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Infect Control Hosp Epidemiol. 2005 Apr;26(4):369-73.

Assessment of the value of repeated point-prevalence surveys for analyzing the trend in nosocomial infections.

Author information

1
Comité de Lutte contre les Infections Nosocomiales, Hôpital de la Conception, 147 bvd Baille, 13385 Marseille cedex 5, France. catherine.sartor@ap-hm.fr

Abstract

OBJECTIVE:

To assess the value of repeated point-prevalence surveys in measuring the trend in nosocomial infections after adjustment for case mix.

SETTING:

A 3,500-bed teaching facility composed of 4 acute care hospitals.

METHODS:

From May 1992 to June 1996, eight point-prevalence surveys of nosocomial infections were performed in the hospitals using a sampling process. The trend of adjusted nosocomial infection rates was studied for the four surveys that collected data on indwelling catheters. Adjusted rates were calculated using a logistic regression model and a direct standardization method.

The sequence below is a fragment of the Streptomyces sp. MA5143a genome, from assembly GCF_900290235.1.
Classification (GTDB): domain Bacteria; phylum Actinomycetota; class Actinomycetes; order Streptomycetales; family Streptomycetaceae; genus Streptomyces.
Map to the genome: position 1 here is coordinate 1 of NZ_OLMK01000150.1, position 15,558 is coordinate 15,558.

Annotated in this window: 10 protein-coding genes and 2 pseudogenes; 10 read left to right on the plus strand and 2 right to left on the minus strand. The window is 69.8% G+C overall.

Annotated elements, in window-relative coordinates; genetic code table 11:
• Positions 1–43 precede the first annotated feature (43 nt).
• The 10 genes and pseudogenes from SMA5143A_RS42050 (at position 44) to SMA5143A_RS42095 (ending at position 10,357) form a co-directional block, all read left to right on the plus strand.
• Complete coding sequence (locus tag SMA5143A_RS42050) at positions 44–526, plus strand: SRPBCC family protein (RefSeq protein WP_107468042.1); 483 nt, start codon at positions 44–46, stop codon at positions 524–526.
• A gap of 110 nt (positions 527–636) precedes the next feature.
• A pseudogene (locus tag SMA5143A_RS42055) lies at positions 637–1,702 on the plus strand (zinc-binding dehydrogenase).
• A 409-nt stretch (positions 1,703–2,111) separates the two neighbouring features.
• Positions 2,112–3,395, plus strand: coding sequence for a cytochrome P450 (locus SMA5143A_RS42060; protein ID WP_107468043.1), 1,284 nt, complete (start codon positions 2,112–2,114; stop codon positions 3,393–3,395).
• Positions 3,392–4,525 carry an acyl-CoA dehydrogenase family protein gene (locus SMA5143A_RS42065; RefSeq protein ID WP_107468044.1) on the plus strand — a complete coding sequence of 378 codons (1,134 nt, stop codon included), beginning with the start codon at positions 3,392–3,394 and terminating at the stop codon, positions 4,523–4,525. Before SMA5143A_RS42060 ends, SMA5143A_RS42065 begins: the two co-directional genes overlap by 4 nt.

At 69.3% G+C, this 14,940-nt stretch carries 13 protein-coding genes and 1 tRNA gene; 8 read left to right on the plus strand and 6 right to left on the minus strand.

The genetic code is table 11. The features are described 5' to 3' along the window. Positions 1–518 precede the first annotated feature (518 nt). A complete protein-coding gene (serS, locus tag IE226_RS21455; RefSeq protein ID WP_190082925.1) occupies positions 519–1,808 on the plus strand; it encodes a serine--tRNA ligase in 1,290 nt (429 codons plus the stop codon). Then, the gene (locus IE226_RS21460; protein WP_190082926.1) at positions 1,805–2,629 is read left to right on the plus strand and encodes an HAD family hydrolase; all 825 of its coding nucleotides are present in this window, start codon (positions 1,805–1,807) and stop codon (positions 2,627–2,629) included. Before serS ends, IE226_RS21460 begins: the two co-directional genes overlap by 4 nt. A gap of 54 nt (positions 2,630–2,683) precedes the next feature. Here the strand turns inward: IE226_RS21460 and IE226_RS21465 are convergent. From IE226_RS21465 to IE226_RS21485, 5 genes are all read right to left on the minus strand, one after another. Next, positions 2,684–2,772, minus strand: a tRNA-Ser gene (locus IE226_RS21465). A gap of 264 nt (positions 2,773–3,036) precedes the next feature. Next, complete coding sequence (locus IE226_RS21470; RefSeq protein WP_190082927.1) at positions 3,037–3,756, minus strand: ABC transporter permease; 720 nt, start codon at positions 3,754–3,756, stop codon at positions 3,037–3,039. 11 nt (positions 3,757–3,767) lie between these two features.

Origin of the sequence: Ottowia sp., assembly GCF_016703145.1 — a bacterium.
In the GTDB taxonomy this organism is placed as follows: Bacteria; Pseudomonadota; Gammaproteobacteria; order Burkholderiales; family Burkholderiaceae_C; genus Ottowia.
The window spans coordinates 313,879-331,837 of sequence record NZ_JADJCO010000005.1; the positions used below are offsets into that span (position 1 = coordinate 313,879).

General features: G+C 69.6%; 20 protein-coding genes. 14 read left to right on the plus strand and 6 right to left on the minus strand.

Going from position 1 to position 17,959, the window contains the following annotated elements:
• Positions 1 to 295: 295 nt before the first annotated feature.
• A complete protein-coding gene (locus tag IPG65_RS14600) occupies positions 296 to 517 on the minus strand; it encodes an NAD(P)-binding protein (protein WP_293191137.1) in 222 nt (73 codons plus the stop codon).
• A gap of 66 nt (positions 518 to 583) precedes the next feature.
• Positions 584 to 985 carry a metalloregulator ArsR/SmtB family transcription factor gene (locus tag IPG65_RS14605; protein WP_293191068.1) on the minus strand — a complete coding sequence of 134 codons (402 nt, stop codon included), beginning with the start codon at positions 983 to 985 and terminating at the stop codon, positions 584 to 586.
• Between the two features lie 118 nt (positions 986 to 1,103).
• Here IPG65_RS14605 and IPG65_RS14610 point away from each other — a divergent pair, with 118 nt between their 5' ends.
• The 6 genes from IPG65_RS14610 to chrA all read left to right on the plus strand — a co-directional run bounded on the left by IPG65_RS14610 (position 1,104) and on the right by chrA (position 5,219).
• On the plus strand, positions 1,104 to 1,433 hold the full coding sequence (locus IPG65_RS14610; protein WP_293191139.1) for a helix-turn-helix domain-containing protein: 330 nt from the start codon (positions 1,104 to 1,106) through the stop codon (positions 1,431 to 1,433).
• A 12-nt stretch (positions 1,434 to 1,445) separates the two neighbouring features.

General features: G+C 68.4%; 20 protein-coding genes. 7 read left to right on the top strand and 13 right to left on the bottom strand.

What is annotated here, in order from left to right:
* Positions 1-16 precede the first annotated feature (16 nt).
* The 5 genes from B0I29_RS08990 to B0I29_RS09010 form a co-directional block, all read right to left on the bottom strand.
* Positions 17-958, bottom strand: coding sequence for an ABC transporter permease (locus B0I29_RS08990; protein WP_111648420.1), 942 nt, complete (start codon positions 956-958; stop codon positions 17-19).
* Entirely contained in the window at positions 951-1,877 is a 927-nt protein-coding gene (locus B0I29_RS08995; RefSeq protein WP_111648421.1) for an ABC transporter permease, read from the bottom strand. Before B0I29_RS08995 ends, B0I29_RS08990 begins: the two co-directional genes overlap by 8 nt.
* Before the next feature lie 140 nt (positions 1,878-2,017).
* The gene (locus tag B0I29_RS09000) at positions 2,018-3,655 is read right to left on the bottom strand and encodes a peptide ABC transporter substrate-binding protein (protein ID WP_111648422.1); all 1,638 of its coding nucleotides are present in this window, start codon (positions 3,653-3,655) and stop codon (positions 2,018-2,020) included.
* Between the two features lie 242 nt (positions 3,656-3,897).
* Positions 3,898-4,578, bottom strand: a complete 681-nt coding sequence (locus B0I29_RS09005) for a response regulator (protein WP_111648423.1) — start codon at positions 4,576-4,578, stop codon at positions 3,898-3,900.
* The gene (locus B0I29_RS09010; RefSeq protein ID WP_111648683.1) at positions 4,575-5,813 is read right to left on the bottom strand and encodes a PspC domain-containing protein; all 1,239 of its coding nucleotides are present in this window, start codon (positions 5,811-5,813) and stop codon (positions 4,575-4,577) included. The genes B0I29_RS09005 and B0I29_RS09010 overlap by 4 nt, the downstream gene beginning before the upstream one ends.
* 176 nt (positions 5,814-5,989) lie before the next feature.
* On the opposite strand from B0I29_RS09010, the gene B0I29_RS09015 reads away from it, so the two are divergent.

RESULTS:

From 1992 to 1996, a total of 20,238 patients were included in the 8 point-prevalence surveys. The nosocomial infection rate decreased from 8.6% in 1992 to 5% in 1996 (P < .001). The analysis of adjusted nosocomial infection rates included 9,600 patients. Four independent risk factors were identified: length of stay greater than 12 days, hospitalization in an intensive care unit, presence of an indwelling urinary catheter, and history of a surgical procedure. After adjustment for case mix, the nosocomial infection rate still showed a downward trend (from 7.2% in 1993 to 5.1% in 1996; P = .02).

CONCLUSION:

Adjusted prevalence rates of nosocomial infections showed a significant downward trend during the period of this study.

PMID:
15865273
DOI:
10.1086/502554
[Indexed for MEDLINE]

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